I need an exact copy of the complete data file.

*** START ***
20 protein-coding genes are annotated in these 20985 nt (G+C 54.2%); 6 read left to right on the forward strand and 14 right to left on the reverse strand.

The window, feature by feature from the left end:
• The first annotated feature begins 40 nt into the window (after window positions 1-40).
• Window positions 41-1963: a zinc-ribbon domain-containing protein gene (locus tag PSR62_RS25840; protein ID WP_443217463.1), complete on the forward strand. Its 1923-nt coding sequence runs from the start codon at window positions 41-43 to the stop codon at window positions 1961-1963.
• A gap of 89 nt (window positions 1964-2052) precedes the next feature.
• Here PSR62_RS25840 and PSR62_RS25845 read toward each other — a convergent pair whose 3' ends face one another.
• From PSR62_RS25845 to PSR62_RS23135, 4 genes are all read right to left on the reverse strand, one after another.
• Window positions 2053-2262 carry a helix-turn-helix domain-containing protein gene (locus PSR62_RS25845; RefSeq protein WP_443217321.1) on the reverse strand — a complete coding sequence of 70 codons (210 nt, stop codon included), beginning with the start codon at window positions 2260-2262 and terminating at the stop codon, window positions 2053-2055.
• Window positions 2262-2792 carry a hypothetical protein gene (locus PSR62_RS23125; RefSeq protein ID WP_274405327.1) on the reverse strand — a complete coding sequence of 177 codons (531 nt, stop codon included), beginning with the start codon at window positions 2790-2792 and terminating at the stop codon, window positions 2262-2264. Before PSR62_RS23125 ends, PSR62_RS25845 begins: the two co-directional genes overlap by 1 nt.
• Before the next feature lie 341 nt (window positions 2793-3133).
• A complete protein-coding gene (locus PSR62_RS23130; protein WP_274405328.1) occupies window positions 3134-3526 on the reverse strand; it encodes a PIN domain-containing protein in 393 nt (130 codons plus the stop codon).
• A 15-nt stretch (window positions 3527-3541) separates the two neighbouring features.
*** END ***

20 protein-coding genes are annotated in these 20985 nt (G+C 54.2%); 6 read left to right on the forward strand and 14 right to left on the reverse strand.

The window, feature by feature from the left end:
• The first annotated feature begins 40 nt into the window (after window positions 1-40).
• Window positions 41-1963: a zinc-ribbon domain-containing protein gene (locus tag PSR62_RS25840; protein ID WP_443217463.1), complete on the forward strand. Its 1923-nt coding sequence runs from the start codon at window positions 41-43 to the stop codon at window positions 1961-1963.
• A gap of 89 nt (window positions 1964-2052) precedes the next feature.
• Here PSR62_RS25840 and PSR62_RS25845 read toward each other — a convergent pair whose 3' ends face one another.
• From PSR62_RS25845 to PSR62_RS23135, 4 genes are all read right to left on the reverse strand, one after another.
• Window positions 2053-2262 carry a helix-turn-helix domain-containing protein gene (locus PSR62_RS25845; RefSeq protein WP_443217321.1) on the reverse strand — a complete coding sequence of 70 codons (210 nt, stop codon included), beginning with the start codon at window positions 2260-2262 and terminating at the stop codon, window positions 2053-2055.
• Window positions 2262-2792 carry a hypothetical protein gene (locus PSR62_RS23125; RefSeq protein ID WP_274405327.1) on the reverse strand — a complete coding sequence of 177 codons (531 nt, stop codon included), beginning with the start codon at window positions 2790-2792 and terminating at the stop codon, window positions 2262-2264. Before PSR62_RS23125 ends, PSR62_RS25845 begins: the two co-directional genes overlap by 1 nt.
• Before the next feature lie 341 nt (window positions 2793-3133).
• A complete protein-coding gene (locus PSR62_RS23130; protein WP_274405328.1) occupies window positions 3134-3526 on the reverse strand; it encodes a PIN domain-containing protein in 393 nt (130 codons plus the stop codon).
• A 15-nt stretch (window positions 3527-3541) separates the two neighbouring features.